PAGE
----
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How much did Gary Bettman make during lockout season? About $8.8 million

Sean Leahy
Puck Daddy
Robert Beck/Sports Illustrated
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Robert Beck/Sports Illustrated

As NHL revenues have grown over the years, so has the salary for Commissioner Gary Bettman. Back in 2009, his salary with benefits hit $7.1 million. That number has only gone up, even with a lockout-shortened 2012-13 season. 

According to Chris Botta of Sports Business Journal, Bettman pulled in $8.8 million in salary and benefits during the 48-game campaign, which was a half million dollar raise from the $8.3 million he earned for the fiscal year ending in June 2012. During Lockout II in 2004-05, he made $3.7 million.

Botta also notes that among the NHL’s top executives, Bettman was one of the few to see their salary rise. His two right-hand men actually saw decreases in pay. 

From SBJ (sub. required):

The NHL declined to comment on the filing, which reported compensation for nine of the league’s top officers, including Bettman. NHL Deputy Commissioner Bill Daly made $2.98 million in 2012-13, according to the report. That’s down $280,000 from the prior year, with Daly having received a $400,000 increase in 2011-12. Chief Operating Officer John Collins saw a $500,000 decrease, to $2.33 million. Collins received $1.75 million in bonus and incentive compensation in 2011-12 that was tied to the league’s business growth.
On the whole, the league posted a loss for its business of $71.9 million for the lockout-shortened season versus a loss of $3.6 million the previous season. Expenses rose from $106 million to $113 million, while revenue decreased from $102.5 million to $41.2 million.

According to Botta, almost $17 million of that $71.9 million loss went toward legal services as the league worked out a new Collective Bargaining Agreement with the Players’ Association.

So where would Bettman rank among the top-earners in the NHL for the 2012-13 season? Higher than Stamkos and right near Malkin and Ovechkin.

Via CapGeek:

Shea Weber, Nashville Predators $14 million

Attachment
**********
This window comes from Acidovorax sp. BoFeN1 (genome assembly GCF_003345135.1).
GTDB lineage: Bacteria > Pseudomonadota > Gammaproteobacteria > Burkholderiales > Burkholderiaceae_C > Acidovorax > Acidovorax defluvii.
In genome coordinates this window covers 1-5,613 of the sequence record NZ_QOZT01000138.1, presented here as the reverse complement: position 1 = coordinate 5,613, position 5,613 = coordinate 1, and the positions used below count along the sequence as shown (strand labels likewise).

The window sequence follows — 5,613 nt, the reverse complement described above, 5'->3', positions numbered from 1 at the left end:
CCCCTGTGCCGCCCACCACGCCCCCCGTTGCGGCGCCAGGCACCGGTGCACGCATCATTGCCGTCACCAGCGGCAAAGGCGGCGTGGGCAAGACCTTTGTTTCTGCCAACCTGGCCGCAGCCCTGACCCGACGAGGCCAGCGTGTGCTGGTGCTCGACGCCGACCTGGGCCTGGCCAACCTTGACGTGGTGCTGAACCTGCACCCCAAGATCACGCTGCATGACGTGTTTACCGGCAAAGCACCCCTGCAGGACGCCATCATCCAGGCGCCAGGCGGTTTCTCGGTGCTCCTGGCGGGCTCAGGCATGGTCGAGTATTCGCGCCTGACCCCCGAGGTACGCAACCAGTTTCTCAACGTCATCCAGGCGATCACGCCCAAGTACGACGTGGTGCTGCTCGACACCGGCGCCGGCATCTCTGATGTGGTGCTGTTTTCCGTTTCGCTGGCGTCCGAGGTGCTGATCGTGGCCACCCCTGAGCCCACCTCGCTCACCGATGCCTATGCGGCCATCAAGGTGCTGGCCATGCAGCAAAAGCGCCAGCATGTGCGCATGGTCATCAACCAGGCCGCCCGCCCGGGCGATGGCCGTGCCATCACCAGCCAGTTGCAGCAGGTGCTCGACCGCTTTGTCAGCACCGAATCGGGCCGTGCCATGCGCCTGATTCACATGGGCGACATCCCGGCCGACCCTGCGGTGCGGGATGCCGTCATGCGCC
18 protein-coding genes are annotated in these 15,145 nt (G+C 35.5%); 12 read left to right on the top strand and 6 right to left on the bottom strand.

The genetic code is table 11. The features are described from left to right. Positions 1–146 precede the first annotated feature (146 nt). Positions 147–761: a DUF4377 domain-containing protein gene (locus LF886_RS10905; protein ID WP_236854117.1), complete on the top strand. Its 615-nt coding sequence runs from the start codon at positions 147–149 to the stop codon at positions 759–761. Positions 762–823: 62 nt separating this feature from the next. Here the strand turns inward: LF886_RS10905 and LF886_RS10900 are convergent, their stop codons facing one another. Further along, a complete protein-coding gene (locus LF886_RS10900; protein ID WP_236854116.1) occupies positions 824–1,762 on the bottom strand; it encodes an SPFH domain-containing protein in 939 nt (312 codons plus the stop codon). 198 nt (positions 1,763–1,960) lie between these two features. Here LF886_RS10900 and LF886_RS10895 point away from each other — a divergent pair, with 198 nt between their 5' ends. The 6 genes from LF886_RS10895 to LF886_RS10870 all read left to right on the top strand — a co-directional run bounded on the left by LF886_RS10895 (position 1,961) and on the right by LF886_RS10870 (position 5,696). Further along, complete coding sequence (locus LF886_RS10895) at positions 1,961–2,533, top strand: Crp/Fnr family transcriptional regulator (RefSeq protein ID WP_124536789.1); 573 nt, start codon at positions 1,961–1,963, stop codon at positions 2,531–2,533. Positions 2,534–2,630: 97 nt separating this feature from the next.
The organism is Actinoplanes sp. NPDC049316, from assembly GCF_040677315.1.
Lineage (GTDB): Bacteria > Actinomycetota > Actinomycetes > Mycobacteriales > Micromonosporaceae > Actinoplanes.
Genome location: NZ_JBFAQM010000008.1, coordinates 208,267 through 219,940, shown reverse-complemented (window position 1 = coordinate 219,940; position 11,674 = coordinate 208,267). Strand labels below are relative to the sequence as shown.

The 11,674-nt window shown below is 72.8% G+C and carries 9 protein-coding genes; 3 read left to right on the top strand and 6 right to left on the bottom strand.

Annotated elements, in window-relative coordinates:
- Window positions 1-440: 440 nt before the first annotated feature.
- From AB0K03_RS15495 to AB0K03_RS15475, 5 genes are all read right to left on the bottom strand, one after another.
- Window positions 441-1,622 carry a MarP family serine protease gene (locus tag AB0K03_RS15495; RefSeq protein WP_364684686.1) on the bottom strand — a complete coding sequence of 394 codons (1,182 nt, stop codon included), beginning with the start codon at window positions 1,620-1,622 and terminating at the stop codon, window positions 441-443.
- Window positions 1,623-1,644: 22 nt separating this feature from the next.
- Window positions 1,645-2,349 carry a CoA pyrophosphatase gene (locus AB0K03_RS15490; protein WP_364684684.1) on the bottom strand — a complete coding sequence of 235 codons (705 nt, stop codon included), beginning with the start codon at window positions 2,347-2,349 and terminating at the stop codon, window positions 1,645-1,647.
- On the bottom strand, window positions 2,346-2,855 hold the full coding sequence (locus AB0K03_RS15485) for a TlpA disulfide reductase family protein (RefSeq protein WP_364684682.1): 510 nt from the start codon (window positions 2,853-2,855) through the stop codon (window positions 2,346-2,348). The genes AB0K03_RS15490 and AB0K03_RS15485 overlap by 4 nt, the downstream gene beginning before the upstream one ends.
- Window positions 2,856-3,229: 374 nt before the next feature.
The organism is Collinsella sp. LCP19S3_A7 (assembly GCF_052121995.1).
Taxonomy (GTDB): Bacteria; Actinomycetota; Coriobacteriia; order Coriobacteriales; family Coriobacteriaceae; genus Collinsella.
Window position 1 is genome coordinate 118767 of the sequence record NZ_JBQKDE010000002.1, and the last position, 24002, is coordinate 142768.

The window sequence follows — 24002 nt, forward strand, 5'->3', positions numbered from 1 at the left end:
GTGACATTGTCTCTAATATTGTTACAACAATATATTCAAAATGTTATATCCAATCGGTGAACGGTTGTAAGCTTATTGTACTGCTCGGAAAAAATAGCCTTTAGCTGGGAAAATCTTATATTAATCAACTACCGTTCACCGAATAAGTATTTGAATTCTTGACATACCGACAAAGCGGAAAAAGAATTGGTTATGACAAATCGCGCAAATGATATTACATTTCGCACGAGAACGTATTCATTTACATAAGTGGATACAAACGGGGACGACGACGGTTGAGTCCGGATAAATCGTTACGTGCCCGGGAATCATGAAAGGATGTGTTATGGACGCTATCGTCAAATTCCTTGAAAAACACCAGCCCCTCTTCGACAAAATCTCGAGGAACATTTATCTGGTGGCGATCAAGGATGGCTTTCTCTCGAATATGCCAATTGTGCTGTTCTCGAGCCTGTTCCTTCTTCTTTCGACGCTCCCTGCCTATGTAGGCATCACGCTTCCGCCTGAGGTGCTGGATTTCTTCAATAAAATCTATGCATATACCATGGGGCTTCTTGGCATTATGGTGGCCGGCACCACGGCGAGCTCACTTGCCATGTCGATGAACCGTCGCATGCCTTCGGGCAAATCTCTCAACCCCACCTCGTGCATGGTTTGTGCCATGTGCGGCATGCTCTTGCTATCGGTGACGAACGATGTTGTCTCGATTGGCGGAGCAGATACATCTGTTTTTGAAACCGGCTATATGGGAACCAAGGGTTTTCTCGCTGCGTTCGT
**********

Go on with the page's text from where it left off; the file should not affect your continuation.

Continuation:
Brad Richards, New York Rangers $12 million
Tyler Myers, Buffalo Sabres $12 million
Zach Parise, Minnesota Wild $12 million
Ryan Suter, Minnesota Wild $12 million
Ilya Kovalchuk, New Jersey Devils $11 million
Vincent Lecavalier, Tampa Bay Lightning $10 million
Evgeni Malkin, Pittsburgh Penguins, $9 million
Alex Ovechkin, Washington Capitals, $9 million
Gary Bettman, NHL $8.8 million
Eric Staal, Carolina Hurricanes $8.5 million
Mike Richards, LA Kings $8.4 million
Jason Spezza, Ottawa Senators $8 million
Duncan Keith, Chicago Blackhawks, $8 million
Christian Ehrhoff, Buffalo Sabres $8 million
Steven Stamkos, Tampa Bay Lightning $8 million

Over a ten-year span, the NHL’s revenues have grown from $2.1 billion to $3.6 billion. Bettman has had a lot to do with that. From the outdoor games to new sponsorship and television deals (once the Canadian deal kicks it, that number will likely surge over $4 billion), the league is doing pretty well financially less than two years since its most recent lockout.

Bettman’s salary, of course, pales in comparison to those of his colleagues around sports. The NFL’s Roger Goodell ($44.2 million) and Major League Baseball’s Bud Selig (reportedly more than $20 million) see their leagues bring in greater revenues than hockey, which equals an even bigger smile on pay day. 

But only Bettman has been put in a headlock a member for Kiss, so he's got that going for him.

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Sean Leahy is the associate editor for Puck Daddy on Yahoo Sports. Have a tip? Email him at puckdaddyblog@yahoo.com or follow him on Twitter!

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